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Last week, titillating reports emerged about the sexually-charged atmosphere in the office of New York State Assemblyman Vito Lopez, including his preference that his female employees not wear bras to work. Two women recently filed complaints against Lopez for sexual harassment, and the Assembly released a letter in which it reported on the resolution of the women’s claims. The Ethics Committee censured Lopez, stripped him of his committee chairmanship, and barred him from hiring interns or employees under the age of 21. ...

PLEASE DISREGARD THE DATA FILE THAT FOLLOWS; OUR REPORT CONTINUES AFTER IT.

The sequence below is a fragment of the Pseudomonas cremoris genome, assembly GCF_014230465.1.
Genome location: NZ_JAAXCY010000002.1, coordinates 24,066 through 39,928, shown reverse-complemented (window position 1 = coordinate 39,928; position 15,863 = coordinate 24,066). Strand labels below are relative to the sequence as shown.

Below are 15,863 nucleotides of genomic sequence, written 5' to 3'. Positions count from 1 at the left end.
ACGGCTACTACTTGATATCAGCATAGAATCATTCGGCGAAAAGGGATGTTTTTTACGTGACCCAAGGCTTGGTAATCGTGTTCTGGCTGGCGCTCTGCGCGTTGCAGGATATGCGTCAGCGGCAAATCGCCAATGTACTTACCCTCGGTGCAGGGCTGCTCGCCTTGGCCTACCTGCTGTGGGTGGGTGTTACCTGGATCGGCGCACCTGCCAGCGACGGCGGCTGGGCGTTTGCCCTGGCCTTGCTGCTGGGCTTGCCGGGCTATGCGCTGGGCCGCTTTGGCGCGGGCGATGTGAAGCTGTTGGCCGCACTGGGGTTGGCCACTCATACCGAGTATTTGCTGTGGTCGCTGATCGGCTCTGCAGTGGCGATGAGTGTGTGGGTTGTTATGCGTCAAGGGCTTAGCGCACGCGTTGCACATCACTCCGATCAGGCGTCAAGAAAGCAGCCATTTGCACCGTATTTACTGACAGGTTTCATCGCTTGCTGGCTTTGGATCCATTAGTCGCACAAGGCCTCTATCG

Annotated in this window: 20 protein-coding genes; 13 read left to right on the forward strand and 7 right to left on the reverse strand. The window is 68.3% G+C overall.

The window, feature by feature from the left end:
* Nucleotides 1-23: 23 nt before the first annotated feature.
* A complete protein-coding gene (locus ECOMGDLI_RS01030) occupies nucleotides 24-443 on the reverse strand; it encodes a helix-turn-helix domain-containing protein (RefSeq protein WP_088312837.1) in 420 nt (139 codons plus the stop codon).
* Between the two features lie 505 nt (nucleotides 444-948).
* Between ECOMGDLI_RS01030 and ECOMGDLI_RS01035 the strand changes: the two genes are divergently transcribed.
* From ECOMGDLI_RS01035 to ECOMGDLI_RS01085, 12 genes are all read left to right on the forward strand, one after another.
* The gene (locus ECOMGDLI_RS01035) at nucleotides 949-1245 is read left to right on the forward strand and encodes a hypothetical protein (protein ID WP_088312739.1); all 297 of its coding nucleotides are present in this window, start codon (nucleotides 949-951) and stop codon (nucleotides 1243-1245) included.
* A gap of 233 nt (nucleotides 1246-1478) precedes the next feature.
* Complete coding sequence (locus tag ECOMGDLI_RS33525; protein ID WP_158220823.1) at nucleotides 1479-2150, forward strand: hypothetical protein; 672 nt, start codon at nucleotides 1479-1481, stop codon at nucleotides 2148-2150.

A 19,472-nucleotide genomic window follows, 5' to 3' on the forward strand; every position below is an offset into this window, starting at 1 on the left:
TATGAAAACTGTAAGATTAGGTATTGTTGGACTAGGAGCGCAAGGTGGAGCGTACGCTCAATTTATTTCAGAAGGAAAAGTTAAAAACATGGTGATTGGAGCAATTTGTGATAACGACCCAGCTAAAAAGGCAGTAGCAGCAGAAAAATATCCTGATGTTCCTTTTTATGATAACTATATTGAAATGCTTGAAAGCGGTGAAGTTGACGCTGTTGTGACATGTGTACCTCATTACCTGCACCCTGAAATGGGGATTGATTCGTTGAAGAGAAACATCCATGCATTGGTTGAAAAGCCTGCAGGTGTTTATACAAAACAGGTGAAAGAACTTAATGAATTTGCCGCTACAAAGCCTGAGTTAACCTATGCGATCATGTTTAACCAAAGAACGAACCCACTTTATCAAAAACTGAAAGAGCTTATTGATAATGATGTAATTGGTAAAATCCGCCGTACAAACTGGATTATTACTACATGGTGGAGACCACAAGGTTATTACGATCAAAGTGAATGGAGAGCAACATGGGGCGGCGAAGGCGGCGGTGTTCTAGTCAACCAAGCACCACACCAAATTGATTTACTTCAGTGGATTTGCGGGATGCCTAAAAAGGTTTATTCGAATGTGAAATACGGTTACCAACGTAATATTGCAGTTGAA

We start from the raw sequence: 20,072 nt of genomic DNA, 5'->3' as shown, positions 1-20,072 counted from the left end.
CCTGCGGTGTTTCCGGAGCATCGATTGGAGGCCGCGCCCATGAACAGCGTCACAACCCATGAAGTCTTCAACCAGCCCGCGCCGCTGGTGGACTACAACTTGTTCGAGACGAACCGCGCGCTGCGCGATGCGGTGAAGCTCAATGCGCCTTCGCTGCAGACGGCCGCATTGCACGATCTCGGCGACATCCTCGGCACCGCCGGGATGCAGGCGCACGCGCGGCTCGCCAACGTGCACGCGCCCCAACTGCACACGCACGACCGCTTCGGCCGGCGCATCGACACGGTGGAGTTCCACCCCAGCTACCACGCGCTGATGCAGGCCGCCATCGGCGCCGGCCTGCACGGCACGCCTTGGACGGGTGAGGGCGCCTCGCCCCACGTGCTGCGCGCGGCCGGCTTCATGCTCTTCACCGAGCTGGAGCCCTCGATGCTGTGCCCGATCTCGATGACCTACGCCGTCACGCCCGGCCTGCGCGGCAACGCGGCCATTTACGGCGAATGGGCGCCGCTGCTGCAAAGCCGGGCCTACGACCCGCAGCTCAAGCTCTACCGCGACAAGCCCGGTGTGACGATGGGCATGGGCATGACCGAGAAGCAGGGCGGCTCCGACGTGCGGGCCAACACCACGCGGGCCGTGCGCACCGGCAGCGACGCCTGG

Meanwhile, Chrysler, the auto giant, ought to be asking itself the same question, as it writes a check for the $3.5 million punitive damage verdict that was just reinstated by the U.S. Court of Appeals for the Seventh Circuit, in a racial harassment case, May v. Chrysler.

In this column, I’ll ask a key question: Are there lessons for other employers in the cases against Lopez and Chrysler?